Not intentionally, alas: a story topping Digg from an anonymous one-hit-wonder-blog called FacebookSecrets (an increasingly common tactic for spreading data around) shows that a part of Facebookâ€™s source code was exposed to some users this weekend. The blog reposted all the code, which must surely have ruined Zuckerbergâ€™s weekend. A server misconfiguration, not a hack, is being blamed. Facebook has since confirmed the issue.
Now we just need the ConnectU code to be exposed and we can close that case.
This does, however, raise serious questions about how secure Facebook may be. A code leak is a major, major problem for the site – the only thing that would generate more fear would be a hack that gained access to user data.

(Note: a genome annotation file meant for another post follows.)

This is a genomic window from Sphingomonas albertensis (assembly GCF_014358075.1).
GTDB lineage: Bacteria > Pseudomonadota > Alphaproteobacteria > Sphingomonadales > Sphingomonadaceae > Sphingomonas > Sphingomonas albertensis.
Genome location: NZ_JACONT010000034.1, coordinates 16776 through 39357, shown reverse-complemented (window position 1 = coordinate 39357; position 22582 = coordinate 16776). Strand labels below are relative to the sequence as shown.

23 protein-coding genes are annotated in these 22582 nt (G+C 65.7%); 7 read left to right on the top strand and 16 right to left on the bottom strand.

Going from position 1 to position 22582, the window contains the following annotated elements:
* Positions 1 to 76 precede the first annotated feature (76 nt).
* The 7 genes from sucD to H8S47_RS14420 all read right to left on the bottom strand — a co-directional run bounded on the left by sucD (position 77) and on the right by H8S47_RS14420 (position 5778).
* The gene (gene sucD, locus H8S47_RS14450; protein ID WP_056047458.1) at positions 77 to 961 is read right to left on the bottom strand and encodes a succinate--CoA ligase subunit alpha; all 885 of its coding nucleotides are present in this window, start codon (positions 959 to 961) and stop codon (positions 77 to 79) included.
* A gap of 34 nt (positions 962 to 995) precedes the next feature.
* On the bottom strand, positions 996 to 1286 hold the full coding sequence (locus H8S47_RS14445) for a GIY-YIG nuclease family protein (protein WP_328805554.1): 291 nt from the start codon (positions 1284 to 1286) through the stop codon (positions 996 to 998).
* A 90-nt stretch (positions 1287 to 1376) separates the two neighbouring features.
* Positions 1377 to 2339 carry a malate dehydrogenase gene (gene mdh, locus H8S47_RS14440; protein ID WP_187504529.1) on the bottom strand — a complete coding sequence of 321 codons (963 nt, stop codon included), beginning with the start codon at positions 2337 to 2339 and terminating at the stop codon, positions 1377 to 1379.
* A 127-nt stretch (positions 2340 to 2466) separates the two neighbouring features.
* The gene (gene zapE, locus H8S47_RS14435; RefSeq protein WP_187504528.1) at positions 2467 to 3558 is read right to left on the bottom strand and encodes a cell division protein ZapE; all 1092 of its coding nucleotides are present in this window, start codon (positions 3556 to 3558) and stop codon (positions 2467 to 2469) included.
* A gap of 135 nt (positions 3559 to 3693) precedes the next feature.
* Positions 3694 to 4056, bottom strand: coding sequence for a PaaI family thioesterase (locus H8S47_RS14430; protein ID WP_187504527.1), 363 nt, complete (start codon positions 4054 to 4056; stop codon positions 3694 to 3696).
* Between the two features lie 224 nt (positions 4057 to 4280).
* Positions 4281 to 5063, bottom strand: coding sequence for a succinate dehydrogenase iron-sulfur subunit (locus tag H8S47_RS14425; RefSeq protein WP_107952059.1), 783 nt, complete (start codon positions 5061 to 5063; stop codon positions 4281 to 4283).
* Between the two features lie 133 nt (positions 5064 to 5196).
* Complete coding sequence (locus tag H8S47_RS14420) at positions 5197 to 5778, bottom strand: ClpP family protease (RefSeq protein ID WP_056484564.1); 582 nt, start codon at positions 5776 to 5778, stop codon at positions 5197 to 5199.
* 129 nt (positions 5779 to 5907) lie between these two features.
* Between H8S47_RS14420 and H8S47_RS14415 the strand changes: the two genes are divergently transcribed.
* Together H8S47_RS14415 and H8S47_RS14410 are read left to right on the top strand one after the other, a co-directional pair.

And thatâ€™s the huge risk: Facebook promotes itself as a place to connect to your â€œrealâ€ self. In fact, they delete any profile that doesnâ€™t represent a real person (I was forced to change my profile name from â€œMashableâ€ to my own, for instance), pretty much guaranteeing that 100% of the data stored there is correct. They also prevent people from signing up with names that sound fake. An exposure of user data, therefore, is the identity thiefâ€™s dream.
These risks increase as Facebook and other social networks open up: Facebook apps have yet to be abused, but thereâ€™s the potential to do so.
My suggestion to Facebook: make a PR move like hiring a â€œsecurity expertâ€ or releasing a security mandate. Anything to stop non-technical journalists picking up on these issues and blowing them out of proportion, similar to MySpaceâ€™s pedophile stories.